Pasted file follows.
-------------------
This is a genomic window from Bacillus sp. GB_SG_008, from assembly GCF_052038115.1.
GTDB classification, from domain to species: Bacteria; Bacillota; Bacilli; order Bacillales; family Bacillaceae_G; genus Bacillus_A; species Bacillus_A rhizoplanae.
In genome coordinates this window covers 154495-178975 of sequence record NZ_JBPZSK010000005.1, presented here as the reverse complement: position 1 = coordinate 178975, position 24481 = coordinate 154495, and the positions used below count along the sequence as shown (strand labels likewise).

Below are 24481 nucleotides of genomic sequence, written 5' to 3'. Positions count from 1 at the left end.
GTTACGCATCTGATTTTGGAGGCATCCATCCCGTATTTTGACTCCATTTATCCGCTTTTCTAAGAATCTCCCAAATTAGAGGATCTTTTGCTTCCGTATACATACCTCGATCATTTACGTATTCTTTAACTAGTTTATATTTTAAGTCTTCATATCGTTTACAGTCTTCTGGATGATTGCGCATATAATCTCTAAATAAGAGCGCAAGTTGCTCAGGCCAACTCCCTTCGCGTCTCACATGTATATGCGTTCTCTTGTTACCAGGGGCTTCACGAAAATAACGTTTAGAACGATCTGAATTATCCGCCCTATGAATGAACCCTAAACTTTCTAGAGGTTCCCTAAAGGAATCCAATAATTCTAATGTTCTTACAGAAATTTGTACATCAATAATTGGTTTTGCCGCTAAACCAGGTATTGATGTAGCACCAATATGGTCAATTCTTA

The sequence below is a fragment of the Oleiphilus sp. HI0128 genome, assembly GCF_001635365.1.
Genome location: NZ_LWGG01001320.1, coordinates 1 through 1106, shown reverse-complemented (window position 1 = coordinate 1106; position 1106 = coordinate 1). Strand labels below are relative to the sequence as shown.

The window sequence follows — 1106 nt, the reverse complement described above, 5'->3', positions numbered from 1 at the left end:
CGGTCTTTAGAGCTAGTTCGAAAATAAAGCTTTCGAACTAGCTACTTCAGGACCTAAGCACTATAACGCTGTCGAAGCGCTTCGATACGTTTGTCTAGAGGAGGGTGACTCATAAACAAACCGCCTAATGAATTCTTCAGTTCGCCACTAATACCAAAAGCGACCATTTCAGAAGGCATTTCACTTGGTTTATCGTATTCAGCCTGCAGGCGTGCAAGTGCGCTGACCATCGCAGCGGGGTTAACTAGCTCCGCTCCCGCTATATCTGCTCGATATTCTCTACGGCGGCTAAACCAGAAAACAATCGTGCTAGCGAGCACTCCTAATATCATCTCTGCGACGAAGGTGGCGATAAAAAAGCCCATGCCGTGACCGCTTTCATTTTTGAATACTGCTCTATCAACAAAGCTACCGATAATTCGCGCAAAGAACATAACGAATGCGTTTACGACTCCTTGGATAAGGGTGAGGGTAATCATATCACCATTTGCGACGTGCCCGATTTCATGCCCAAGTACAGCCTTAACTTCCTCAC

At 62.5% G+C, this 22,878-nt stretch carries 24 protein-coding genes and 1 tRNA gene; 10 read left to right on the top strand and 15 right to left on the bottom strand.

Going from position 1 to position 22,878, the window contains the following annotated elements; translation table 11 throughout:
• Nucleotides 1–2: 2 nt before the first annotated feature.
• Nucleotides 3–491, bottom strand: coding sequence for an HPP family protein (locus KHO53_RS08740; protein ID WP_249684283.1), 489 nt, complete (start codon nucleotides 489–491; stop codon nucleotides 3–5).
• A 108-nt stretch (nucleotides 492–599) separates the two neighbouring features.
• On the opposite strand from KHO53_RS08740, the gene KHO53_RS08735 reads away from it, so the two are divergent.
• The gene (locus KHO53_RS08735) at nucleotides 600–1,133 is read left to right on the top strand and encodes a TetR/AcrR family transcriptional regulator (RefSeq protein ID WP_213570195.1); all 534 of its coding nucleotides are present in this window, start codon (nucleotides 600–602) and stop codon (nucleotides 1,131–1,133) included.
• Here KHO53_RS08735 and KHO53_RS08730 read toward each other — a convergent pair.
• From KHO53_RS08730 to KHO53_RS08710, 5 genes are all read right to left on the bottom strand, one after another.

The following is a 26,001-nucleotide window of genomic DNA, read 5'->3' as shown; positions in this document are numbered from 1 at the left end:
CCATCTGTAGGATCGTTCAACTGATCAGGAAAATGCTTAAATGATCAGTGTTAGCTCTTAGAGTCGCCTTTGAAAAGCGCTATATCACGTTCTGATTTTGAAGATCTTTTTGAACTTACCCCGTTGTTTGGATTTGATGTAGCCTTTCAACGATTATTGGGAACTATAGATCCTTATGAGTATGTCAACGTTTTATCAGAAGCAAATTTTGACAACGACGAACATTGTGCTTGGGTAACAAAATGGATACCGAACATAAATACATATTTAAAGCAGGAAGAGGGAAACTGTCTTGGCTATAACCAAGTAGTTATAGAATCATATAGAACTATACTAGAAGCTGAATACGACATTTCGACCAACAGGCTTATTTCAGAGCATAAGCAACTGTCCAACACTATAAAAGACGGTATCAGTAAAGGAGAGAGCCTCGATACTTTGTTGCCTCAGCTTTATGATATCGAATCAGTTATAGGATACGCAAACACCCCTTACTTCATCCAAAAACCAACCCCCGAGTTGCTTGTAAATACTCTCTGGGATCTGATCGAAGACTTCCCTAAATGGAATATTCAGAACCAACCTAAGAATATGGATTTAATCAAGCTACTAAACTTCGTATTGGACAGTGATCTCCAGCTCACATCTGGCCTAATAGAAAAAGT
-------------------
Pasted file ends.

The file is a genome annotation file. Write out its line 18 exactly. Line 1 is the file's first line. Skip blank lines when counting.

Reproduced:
• From KHO53_RS08730 to KHO53_RS08710, 5 genes are all read right to left on the bottom strand, one after another.